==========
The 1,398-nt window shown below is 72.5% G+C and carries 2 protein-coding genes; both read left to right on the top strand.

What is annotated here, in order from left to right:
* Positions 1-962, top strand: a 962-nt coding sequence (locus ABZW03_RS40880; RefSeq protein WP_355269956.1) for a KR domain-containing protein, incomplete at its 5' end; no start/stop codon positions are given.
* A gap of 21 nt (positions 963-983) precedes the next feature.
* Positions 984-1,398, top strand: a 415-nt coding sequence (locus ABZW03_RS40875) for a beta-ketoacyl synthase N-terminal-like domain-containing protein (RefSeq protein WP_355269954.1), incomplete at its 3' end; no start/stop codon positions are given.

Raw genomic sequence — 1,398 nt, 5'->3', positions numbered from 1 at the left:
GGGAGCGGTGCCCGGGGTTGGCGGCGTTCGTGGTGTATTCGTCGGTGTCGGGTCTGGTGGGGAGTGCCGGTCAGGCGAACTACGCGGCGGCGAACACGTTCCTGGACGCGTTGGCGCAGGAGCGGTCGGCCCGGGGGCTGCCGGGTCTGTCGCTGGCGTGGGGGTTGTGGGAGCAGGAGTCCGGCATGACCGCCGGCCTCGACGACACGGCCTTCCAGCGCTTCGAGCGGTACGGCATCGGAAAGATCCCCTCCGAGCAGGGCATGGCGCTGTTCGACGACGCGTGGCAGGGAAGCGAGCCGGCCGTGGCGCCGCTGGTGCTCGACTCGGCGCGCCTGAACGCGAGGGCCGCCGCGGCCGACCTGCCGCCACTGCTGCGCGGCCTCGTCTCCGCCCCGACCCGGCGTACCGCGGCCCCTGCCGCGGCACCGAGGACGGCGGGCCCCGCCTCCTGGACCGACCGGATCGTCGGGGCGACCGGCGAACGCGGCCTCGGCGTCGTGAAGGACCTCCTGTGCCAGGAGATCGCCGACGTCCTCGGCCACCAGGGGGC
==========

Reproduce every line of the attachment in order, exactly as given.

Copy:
The 1,398-nt window shown below is 72.5% G+C and carries 2 protein-coding genes; both read left to right on the top strand.

What is annotated here, in order from left to right:
* Positions 1-962, top strand: a 962-nt coding sequence (locus ABZW03_RS40880; RefSeq protein WP_355269956.1) for a KR domain-containing protein, incomplete at its 5' end; no start/stop codon positions are given.
* A gap of 21 nt (positions 963-983) precedes the next feature.
* Positions 984-1,398, top strand: a 415-nt coding sequence (locus ABZW03_RS40875) for a beta-ketoacyl synthase N-terminal-like domain-containing protein (RefSeq protein WP_355269954.1), incomplete at its 3' end; no start/stop codon positions are given.

Raw genomic sequence — 1,398 nt, 5'->3', positions numbered from 1 at the left:
GGGAGCGGTGCCCGGGGTTGGCGGCGTTCGTGGTGTATTCGTCGGTGTCGGGTCTGGTGGGGAGTGCCGGTCAGGCGAACTACGCGGCGGCGAACACGTTCCTGGACGCGTTGGCGCAGGAGCGGTCGGCCCGGGGGCTGCCGGGTCTGTCGCTGGCGTGGGGGTTGTGGGAGCAGGAGTCCGGCATGACCGCCGGCCTCGACGACACGGCCTTCCAGCGCTTCGAGCGGTACGGCATCGGAAAGATCCCCTCCGAGCAGGGCATGGCGCTGTTCGACGACGCGTGGCAGGGAAGCGAGCCGGCCGTGGCGCCGCTGGTGCTCGACTCGGCGCGCCTGAACGCGAGGGCCGCCGCGGCCGACCTGCCGCCACTGCTGCGCGGCCTCGTCTCCGCCCCGACCCGGCGTACCGCGGCCCCTGCCGCGGCACCGAGGACGGCGGGCCCCGCCTCCTGGACCGACCGGATCGTCGGGGCGACCGGCGAACGCGGCCTCGGCGTCGTGAAGGACCTCCTGTGCCAGGAGATCGCCGACGTCCTCGGCCACCAGGGGGC